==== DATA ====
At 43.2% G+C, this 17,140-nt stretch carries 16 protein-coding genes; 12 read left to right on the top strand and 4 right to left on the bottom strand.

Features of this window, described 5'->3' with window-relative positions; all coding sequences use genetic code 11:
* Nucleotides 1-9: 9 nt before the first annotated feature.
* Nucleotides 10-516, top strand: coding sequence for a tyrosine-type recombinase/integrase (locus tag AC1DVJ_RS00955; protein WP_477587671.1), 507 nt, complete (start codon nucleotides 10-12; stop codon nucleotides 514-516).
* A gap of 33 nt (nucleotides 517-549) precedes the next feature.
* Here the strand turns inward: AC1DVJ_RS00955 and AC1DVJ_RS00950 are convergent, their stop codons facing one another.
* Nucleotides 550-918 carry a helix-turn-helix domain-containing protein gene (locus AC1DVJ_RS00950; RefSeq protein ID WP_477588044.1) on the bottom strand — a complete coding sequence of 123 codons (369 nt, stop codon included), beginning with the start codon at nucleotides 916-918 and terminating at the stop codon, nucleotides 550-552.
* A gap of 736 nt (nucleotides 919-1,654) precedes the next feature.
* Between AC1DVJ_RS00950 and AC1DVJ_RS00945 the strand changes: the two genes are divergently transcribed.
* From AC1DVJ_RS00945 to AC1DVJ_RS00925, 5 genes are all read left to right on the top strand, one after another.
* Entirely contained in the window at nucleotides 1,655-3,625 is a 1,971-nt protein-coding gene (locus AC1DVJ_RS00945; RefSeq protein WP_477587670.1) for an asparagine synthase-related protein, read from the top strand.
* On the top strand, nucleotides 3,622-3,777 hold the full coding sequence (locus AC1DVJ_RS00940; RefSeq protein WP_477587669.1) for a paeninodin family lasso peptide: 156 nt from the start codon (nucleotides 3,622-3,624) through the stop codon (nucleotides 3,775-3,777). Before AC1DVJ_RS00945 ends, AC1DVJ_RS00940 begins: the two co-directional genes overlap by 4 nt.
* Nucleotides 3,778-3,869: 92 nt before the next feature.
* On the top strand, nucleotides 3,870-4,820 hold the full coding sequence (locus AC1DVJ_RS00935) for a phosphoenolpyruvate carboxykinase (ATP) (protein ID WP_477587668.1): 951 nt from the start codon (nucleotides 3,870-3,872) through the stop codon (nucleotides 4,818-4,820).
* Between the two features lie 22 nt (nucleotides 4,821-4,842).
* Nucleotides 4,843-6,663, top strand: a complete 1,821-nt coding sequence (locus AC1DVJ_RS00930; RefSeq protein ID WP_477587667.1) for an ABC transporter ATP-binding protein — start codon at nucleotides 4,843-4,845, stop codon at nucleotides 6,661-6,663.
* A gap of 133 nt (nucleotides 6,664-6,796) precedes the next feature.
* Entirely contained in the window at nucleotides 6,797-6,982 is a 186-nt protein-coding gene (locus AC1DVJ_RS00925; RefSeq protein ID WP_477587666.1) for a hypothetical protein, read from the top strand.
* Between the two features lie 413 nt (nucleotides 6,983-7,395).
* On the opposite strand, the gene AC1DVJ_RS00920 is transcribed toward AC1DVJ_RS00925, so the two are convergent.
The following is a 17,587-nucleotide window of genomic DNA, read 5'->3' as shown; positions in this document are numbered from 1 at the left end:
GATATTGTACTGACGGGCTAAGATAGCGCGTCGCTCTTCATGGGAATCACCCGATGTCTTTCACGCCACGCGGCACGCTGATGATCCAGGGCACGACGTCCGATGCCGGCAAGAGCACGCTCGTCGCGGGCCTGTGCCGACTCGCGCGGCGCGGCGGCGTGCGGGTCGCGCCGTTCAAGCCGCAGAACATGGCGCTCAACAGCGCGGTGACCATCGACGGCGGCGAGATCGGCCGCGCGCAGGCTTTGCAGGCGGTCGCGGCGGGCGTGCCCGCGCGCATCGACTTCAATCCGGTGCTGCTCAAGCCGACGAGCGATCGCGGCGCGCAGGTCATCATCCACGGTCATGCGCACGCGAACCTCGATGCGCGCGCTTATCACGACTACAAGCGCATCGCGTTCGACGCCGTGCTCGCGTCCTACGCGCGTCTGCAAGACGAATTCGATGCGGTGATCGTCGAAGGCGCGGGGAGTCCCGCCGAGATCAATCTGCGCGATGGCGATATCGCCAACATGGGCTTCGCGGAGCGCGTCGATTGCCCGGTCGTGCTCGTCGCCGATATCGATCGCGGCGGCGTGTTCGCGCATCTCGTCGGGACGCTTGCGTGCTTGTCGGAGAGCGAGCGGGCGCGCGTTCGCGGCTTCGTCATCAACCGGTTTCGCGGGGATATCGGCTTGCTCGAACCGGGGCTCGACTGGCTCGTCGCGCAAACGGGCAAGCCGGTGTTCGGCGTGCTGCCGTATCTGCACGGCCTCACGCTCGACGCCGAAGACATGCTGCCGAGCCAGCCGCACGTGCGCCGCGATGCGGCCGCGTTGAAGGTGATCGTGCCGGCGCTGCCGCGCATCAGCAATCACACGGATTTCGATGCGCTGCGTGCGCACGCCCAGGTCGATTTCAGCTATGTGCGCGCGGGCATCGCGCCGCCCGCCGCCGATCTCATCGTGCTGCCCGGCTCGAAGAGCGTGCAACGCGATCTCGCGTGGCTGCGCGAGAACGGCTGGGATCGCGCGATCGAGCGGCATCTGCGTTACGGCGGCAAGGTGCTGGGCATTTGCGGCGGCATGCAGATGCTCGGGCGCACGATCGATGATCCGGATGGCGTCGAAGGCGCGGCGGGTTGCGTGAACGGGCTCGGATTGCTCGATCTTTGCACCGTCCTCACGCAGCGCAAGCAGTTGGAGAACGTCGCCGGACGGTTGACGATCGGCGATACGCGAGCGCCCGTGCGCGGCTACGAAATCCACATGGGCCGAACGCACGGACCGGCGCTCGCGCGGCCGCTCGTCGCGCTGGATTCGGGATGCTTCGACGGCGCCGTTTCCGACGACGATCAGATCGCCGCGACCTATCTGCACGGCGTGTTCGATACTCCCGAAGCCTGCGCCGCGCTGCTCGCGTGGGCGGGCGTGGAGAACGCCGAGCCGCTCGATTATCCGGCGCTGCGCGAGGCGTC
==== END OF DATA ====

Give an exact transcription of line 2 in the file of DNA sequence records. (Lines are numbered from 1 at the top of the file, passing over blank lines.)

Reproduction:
Features of this window, described 5'->3' with window-relative positions; all coding sequences use genetic code 11: